DeSean Jackson will be taking his considerable talents - and baggage - to the Redskins.

April Fool’s Day traditionally is a day of varying degrees of levity and humor, ranging from elaborate Internet-based hoaxes to good old fashioned whoopie cushions strategically placed on the boss’s chair.

April 1, 2014 however, was anything but a good time for the Philadelphia pro sports scene as once again, the Sports Gods decided to tweak their favorite collective whipping boy: the Philly sports fans.

The first cruel joke came at the expense of the Flyers, who have been among the best teams in all of hockey since their abysmal start, and who have proven themselves to be such by going toe-to-toe with the upper crust of the NHL over the past few weeks, including the Chicago Blackhawks, Pittsburgh Penguins, Boston Bruins and St. Louis Blues.

The Orange and Black downed Chicago on a thrilling overtime winner by Claude Giroux with just under five seconds on the clock, swept the hated Pens in a weekend home-and-home set, and skated stride for stride to a 3-3 tie through overtime before falling to the Bruins in a shootout on Sunday.

Last night in St. Louis, where the Blues enjoy one of the biggest home ice advantages in the league (26-6-4 entering last night), the Flyers played a spirited and entertaining contest that resulted in a 0-0 tie through 65 minutes of regulation and overtime, courtesy of the solid net minding of back up Ray Emery, and the Blues’ trade deadline acquisition Ryan Miller being, well…Ryan Miller.

Ryan Miller stymied Wayne Simmonds and the Flyers last night.

And then, behind U.S. Olympic hero and shootout specialist T.J. Oshie, the Blues won the shootout – or hockey’s version of Home Run Derby – 2-0 as the Flyers were still unable to get a puck into the twine behind Miller. And with the rival Rangers winning in Vancouver, 3-1, the (hopefully) playoff-bound Flyers now sit three points out of second behind New York in the Metropolitan Division standings, with a showdown in South Philly with the fourth place Columbus Blue Jackets tomorrow night.

The second teaser impacted the Phillies, who were facing the Rangers in their second game of a three-game set in Arlington. Fresh off of a wild 14-10 win in the opener on Monday, the Fightins got a solid performance from free agent pickup A.J. Burnett, who was his effectively wild self for most of the night while limiting Texas to a single run over six strong innings.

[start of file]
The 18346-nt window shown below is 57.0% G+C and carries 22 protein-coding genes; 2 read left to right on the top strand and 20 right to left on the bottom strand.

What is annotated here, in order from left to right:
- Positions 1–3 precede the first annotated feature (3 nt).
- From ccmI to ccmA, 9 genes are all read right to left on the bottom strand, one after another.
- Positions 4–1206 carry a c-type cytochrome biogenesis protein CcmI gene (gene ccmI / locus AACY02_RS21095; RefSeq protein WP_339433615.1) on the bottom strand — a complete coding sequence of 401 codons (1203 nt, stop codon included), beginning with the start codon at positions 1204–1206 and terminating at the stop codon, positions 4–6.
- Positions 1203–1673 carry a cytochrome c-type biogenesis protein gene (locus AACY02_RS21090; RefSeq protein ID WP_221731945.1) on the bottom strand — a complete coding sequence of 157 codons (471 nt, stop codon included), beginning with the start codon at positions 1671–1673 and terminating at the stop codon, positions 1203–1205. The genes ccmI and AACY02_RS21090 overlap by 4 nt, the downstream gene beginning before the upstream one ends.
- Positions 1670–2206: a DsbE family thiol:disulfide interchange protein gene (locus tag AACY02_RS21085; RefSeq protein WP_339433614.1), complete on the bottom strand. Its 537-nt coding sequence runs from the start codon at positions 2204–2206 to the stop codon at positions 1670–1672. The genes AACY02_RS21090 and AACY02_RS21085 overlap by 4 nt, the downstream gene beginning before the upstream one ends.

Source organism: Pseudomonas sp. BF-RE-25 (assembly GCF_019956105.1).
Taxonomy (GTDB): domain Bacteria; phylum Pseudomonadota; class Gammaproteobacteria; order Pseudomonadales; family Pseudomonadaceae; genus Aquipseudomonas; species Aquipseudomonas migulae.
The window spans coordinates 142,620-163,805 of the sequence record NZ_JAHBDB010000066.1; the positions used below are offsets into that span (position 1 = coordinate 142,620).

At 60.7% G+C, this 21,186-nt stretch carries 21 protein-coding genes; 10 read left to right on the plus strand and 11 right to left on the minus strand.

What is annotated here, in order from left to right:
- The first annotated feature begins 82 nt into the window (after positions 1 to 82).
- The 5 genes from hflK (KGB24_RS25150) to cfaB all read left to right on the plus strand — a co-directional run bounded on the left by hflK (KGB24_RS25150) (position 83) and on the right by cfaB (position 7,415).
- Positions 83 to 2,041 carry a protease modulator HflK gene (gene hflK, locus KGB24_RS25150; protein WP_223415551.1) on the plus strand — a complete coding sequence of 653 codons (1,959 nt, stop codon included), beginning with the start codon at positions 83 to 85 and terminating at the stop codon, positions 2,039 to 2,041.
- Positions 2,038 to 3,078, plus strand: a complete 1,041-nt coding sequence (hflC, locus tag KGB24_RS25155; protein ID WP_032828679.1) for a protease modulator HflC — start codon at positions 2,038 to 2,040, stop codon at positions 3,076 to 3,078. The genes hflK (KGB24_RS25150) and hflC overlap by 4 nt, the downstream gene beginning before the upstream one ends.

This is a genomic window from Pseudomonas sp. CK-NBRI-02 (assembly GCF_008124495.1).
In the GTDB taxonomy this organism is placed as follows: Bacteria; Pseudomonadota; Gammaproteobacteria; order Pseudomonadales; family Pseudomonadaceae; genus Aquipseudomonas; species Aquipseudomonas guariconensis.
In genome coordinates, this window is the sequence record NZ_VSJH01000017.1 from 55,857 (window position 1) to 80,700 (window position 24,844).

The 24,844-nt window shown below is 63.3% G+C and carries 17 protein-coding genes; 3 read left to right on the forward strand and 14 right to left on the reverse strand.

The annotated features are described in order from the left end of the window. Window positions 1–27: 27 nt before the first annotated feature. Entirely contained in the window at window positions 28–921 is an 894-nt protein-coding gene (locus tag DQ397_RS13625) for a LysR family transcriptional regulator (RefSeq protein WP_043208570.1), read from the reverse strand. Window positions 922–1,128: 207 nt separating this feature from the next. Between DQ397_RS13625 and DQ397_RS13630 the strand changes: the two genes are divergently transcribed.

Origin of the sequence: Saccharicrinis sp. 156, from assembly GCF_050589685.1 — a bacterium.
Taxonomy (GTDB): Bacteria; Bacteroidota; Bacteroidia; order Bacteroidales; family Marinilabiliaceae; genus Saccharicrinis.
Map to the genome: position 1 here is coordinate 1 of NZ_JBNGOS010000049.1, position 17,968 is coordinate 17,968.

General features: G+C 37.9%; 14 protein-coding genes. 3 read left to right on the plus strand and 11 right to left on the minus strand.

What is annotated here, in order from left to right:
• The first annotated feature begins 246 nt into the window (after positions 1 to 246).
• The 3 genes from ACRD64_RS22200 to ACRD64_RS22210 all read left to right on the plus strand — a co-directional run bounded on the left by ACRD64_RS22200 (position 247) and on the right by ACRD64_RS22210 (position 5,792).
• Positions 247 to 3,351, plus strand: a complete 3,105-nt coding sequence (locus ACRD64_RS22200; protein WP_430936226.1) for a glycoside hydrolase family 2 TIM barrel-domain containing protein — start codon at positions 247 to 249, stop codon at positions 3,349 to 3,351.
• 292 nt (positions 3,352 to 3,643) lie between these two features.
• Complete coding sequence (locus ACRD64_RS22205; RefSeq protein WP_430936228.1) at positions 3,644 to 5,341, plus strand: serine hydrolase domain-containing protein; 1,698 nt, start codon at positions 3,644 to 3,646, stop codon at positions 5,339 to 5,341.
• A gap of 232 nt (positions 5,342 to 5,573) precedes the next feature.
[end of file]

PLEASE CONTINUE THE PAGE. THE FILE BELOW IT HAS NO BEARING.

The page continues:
The Phils staked the veteran righthander to a 2-0 lead in the 6th, finally getting to starter Martin Perez as Jimmy Rollins drove in his team-leading fifth run of the season with an RBI single, and Ryan Howard knocked in his first run of the season with an RBI double – which was great to see as the Big Piece came through against a lefty pitcher.

Unfortunately, the bullpen wasn’t able to hold the lead as skipper Ryne Sandberg went with a trio of lefties to get them to the finish line, but came up short of the victory. Jake Diekman promptly gave up the lead by allowing the tying run to score on an Adrian Beltre RBI double in the 7th, and following a scoreless inning from Antonio Bastardo, Sandberg opted to go with rookie southpaw Mario Hollands in the 9th with lefties Shin-Soo Choo and Prince Fielder due up, instead of sticking with Bastardo for a second inning.

Hollands looked every bit the part of a rookie making his Major League debut in a high-pressure situation, issuing a four-pitch walk to Choo and another free pass to Fielder (Elvis Andrus executed a sacrifice bunt in-between) before serving up a game-winning RBI single to Beltre.

The Phils are back at it again tonight in the rubber game, with Kyle Kendrick taking the mound.